Shock London tube map changes..

Once again the mainstream media and the conservative (with a small c) elements of British Society are up in arms becasue Transport for London (TfL) have modified the iconic tube map, removing some fare zones and the very stylised representation of the Thames. The new map is certainly much less clutered than the previous version.

But you would think from the comments this is the end of the world, “How will people find Balham station without using the Thames for reference?” What rubbish, the tube map works so well because it is a very abstract representation of the underground network, placing the relative locations of tube stations to each as more important than their actual geographic locations.

The Tube map has constantly evolved with changes to the network and style changes over the past 70 years. I have a great book by Ken Garland, that illustrates the history of the map, and some of Becks designs from the late 1950’s are quite different from today although they do feature the river !


Now is someone would ask TfL why do they make it so difficult to license their schedule data..

Written and submitted from home, using my home 802.11 network

4 replies on “Shock London tube map changes..”

It was always going to be a tough one to update. The tube network has become increasingly large, and the map was expected to serve more purposes than the original design was intended for. It’s rare to see such control in this sort of context put in the hands of a designer – as it appears to have been – which is what I expect is required to radically reduce such complexity to something more simple. I still would have kept the river though! North or South of the river is a very typical way to describe a location in London, on a similar abstract level in which the Tube map describes London. There’s always that awkward balance between the ease of simplicity against the lack of information. TFL has ridiculously difficult to understand pricing much of which is related to zones – the expense of getting it wrong is significant for many customers, and so the ability to plan and the reassurance of knowing you’re in the correct zone is important. The cynical side of me wonders if they are about to introduce new fares and scrap zones. Anyways, do you know who is responsible for the new design?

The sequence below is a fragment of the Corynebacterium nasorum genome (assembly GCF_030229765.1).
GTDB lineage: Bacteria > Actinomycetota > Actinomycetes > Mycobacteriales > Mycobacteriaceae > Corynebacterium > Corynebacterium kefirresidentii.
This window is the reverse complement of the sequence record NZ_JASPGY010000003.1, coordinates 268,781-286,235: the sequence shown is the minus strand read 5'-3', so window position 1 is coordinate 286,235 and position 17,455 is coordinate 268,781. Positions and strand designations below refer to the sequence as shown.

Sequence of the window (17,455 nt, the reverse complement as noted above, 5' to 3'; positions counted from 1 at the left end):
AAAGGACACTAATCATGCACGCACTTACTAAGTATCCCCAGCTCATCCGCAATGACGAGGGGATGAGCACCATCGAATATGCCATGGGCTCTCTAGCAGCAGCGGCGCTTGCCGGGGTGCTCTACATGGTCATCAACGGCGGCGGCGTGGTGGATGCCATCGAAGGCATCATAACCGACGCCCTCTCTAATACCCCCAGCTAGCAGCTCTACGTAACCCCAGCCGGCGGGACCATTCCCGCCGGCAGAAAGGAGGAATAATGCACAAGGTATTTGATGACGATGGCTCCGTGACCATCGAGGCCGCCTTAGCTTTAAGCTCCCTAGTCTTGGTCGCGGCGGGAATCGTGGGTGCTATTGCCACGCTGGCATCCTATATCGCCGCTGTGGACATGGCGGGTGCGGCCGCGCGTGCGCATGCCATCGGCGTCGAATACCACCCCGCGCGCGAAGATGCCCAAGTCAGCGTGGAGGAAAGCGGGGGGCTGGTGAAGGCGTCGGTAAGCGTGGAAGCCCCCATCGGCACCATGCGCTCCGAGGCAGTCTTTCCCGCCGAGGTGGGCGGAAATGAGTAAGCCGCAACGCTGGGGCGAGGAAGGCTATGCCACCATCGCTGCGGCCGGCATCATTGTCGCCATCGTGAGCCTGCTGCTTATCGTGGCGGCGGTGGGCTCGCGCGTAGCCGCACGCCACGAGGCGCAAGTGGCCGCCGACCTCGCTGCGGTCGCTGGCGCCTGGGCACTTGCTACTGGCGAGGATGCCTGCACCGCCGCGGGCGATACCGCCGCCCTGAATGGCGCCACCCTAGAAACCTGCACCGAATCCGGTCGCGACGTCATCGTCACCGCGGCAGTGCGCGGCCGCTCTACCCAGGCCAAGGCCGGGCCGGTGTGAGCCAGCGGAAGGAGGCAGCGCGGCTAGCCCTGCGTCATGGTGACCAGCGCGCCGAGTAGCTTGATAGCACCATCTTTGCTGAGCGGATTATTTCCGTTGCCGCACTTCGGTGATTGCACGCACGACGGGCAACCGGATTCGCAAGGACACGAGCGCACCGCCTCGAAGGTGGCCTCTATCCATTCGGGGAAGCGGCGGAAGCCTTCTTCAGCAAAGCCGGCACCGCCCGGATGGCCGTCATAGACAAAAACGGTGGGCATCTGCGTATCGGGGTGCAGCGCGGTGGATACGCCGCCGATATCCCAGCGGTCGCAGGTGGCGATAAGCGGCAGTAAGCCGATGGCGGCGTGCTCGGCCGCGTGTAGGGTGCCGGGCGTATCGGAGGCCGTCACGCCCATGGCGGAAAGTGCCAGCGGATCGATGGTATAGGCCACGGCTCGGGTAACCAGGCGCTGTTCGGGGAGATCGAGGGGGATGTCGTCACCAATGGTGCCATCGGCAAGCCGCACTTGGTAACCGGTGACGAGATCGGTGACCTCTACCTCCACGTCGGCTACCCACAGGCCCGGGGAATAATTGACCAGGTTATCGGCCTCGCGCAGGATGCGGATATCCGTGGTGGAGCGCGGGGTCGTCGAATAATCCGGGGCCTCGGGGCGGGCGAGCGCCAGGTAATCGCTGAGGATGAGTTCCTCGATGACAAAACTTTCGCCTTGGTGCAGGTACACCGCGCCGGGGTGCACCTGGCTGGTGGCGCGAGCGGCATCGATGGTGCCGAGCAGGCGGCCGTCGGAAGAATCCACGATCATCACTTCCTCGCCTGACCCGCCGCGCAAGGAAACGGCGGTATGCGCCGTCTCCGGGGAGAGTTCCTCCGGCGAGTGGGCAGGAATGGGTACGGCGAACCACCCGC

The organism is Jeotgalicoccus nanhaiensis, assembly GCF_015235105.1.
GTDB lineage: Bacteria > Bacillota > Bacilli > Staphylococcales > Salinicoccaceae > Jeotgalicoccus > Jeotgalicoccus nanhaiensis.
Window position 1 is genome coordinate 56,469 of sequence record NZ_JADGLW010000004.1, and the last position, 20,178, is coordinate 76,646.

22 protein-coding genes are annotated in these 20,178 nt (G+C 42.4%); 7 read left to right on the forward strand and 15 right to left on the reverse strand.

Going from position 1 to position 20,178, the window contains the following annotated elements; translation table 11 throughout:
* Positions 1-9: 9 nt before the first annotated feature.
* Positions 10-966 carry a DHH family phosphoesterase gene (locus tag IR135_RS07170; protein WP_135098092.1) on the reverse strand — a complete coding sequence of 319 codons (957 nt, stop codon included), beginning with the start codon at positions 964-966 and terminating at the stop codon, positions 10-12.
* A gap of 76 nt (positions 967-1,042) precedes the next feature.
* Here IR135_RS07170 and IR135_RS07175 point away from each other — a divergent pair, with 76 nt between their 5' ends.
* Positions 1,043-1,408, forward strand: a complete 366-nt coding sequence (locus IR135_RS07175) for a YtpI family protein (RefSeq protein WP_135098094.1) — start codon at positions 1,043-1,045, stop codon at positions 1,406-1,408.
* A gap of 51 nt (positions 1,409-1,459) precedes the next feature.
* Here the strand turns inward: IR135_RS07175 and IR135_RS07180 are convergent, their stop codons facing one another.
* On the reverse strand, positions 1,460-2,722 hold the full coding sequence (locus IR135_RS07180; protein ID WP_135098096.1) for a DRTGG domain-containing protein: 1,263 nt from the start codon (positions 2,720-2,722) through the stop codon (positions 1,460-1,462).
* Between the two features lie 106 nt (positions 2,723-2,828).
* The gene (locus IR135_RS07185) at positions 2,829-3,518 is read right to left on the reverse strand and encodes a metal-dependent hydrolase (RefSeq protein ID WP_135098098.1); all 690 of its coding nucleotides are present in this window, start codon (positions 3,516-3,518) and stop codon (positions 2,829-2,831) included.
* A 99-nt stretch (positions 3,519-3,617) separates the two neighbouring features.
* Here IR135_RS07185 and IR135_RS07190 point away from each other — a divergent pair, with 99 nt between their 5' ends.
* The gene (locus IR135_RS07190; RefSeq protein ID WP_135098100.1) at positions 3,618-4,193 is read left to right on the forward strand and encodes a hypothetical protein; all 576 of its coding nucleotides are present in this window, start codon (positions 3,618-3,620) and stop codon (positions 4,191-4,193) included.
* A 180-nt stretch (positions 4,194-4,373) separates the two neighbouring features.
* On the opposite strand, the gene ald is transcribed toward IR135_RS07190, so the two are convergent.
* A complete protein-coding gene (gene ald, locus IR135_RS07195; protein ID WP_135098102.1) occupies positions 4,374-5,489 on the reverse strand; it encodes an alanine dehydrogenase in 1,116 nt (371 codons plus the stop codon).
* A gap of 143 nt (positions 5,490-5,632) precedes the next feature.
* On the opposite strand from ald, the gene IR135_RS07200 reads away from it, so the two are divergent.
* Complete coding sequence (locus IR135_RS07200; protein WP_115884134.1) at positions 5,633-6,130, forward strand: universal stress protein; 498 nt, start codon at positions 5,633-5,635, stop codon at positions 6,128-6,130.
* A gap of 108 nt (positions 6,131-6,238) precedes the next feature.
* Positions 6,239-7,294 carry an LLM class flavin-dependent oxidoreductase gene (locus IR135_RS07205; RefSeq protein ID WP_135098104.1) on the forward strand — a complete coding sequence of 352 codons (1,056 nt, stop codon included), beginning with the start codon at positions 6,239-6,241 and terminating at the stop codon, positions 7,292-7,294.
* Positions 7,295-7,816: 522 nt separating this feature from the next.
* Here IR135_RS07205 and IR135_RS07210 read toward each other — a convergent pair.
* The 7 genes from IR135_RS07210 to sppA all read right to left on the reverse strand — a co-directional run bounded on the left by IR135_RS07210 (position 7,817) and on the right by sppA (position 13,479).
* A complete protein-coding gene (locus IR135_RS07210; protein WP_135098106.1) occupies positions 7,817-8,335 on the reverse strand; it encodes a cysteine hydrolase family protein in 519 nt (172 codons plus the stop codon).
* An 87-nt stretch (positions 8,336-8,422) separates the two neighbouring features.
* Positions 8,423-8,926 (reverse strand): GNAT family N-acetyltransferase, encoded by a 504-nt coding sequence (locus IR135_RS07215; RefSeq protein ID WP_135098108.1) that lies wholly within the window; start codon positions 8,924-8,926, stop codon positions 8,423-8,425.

@ Edgemaster, I agree I don’t like it very much, amazing the difference the diagonal lines make.
Still it’s a shame we are going to lose the new version, I really like its simplicity..

I have to disagree with Ed on the issue of the Thames, and the fare zones. I have worked in, and around London as a Field service engineer for twenty years. I travel widely on the underground, and enjoy it, warts and all. As a fast visual reference, the Thames, and fare zones are very helpfull. I agree that there is far too much info now crammed onto the map, mostly a problem when referring to the pocket map, beloved of tourists. The Thames still helps to link the visual representation of the abstract, and the real entity that is London, whilst the fare zones are a great help in understanding fare structure and cost.
On the issue of creating a more physically accurate map, a number of amateurs have created there own versions, without the strictures of London Underground Limited.
Try looking at this for example
I love the underground, and that little map is my constant companion.

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